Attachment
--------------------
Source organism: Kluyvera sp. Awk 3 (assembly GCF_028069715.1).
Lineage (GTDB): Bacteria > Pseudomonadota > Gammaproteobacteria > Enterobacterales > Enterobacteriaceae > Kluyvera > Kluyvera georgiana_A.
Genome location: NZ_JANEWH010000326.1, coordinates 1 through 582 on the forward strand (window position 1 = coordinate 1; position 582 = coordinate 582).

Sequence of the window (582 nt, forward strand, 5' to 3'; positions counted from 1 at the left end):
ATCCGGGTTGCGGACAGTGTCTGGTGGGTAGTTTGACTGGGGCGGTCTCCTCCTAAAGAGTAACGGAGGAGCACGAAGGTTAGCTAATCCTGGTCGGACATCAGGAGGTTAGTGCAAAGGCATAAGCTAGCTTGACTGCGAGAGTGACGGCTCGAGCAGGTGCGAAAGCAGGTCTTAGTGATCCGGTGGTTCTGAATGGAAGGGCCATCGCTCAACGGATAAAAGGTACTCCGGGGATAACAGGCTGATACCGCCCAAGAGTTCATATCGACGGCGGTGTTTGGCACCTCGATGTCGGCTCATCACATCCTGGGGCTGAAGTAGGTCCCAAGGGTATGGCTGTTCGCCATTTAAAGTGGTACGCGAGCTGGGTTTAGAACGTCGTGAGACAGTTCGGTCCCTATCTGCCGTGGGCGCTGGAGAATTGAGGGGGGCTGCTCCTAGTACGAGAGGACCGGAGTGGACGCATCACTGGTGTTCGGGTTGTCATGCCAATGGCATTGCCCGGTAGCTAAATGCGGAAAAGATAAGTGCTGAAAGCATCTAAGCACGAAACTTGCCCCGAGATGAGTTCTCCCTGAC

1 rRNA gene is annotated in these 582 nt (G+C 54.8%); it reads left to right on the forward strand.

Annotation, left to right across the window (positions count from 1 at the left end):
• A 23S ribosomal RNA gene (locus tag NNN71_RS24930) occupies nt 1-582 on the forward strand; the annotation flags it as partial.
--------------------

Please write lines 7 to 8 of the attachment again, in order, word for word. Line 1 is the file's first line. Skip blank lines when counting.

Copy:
Annotation, left to right across the window (positions count from 1 at the left end):
• A 23S ribosomal RNA gene (locus tag NNN71_RS24930) occupies nt 1-582 on the forward strand; the annotation flags it as partial.